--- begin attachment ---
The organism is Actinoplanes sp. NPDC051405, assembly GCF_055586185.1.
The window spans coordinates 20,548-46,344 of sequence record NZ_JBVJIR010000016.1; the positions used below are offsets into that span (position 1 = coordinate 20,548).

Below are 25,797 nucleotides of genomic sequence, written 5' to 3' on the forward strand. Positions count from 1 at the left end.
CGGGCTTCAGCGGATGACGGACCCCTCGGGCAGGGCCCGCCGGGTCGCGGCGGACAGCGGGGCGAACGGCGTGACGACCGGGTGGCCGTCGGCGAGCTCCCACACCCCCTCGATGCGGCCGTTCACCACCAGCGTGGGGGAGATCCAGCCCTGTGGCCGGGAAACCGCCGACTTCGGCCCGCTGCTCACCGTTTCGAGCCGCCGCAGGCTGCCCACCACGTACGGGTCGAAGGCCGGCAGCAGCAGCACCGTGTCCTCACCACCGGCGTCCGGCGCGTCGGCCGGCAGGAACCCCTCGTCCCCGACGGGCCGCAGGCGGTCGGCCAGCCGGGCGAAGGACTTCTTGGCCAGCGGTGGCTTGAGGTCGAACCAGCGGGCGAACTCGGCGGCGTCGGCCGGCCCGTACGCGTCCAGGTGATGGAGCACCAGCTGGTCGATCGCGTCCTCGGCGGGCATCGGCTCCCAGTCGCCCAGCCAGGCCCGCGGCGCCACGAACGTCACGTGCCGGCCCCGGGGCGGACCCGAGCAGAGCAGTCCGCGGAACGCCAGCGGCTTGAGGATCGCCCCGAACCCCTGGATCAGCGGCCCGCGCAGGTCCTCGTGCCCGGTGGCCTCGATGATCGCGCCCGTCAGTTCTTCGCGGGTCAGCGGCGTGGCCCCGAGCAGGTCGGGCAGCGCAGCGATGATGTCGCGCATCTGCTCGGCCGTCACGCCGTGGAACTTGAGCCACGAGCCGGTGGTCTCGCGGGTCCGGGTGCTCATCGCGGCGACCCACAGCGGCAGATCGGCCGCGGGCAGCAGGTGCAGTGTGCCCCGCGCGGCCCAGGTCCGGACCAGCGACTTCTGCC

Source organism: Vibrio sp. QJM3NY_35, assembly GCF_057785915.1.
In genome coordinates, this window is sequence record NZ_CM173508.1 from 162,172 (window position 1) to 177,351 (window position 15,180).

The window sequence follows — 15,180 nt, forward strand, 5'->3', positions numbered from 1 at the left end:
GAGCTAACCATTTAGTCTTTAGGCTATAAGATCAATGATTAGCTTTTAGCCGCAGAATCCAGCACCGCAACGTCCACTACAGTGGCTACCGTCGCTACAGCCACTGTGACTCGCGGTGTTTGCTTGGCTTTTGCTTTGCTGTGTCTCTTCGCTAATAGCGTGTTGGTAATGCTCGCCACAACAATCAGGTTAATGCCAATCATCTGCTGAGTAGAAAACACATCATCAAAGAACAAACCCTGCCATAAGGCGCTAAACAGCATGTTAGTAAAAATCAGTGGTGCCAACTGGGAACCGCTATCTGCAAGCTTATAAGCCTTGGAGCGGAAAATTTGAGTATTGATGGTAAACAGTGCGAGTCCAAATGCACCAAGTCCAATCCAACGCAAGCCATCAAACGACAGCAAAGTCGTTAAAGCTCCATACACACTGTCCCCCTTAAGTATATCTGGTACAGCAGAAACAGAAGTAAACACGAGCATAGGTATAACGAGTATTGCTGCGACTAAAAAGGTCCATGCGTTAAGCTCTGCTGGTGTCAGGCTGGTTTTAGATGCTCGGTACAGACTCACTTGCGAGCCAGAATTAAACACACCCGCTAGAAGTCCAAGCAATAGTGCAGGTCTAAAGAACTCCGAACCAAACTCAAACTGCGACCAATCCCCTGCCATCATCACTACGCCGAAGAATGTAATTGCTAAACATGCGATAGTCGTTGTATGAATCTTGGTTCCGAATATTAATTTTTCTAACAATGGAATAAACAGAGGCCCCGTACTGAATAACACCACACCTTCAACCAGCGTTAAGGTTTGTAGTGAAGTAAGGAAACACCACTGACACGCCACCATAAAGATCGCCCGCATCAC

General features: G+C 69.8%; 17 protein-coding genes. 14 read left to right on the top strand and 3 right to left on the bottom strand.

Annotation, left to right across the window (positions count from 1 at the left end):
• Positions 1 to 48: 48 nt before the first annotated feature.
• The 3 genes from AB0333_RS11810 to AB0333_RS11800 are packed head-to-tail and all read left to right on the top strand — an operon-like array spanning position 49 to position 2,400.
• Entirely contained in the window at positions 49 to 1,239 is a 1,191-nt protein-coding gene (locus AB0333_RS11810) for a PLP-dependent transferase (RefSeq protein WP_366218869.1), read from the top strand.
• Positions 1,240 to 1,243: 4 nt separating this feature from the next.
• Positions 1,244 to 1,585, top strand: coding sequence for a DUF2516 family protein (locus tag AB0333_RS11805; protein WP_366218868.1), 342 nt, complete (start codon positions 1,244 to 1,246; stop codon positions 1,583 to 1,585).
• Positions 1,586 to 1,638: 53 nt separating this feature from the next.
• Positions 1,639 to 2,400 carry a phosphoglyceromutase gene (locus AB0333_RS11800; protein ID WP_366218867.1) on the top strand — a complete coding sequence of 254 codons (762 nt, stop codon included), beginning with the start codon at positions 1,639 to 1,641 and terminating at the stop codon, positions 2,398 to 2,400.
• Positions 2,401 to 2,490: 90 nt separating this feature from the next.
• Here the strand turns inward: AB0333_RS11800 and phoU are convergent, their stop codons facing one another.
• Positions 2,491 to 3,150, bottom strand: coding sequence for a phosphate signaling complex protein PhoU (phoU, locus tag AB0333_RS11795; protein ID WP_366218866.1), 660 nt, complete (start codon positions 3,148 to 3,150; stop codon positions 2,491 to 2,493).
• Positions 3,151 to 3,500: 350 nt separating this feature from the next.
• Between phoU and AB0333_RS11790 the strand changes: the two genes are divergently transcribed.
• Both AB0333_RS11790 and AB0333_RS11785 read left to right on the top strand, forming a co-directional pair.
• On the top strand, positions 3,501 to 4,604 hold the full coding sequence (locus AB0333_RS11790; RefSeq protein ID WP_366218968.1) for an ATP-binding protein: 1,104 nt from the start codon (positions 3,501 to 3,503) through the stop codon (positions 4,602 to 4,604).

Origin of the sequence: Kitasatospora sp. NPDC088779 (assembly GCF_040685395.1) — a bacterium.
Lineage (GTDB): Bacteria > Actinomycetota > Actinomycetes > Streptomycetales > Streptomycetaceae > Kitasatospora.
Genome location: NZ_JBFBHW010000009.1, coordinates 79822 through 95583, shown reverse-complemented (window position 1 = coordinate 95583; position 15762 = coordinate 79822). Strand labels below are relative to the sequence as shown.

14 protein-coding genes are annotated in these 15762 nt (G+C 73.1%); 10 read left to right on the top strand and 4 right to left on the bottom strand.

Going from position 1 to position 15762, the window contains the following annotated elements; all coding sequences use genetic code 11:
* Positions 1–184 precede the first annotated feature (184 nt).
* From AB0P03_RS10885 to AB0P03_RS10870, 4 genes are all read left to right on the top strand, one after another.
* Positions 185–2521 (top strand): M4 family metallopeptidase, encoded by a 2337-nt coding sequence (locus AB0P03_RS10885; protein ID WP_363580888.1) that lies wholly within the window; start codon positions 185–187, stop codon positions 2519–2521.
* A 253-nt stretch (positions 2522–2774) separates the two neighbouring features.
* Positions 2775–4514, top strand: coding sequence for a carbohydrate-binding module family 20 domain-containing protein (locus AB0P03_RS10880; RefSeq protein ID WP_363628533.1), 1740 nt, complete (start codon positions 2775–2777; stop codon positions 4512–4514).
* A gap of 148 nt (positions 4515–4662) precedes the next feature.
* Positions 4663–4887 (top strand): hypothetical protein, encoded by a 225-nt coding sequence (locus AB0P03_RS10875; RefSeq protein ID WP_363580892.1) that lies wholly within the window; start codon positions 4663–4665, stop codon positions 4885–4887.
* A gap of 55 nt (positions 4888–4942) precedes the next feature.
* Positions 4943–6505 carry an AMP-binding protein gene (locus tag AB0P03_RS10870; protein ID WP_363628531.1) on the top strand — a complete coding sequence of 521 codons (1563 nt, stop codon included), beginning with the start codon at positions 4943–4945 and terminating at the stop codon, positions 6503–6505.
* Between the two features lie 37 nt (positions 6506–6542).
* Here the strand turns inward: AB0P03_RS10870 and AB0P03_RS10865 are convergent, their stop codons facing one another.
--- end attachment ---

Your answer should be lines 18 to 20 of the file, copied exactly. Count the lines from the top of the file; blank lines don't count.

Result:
• Positions 2,401 to 2,490: 90 nt separating this feature from the next.
• Here the strand turns inward: AB0333_RS11800 and phoU are convergent, their stop codons facing one another.
• Positions 2,491 to 3,150, bottom strand: coding sequence for a phosphate signaling complex protein PhoU (phoU, locus tag AB0333_RS11795; protein ID WP_366218866.1), 660 nt, complete (start codon positions 3,148 to 3,150; stop codon positions 2,491 to 2,493).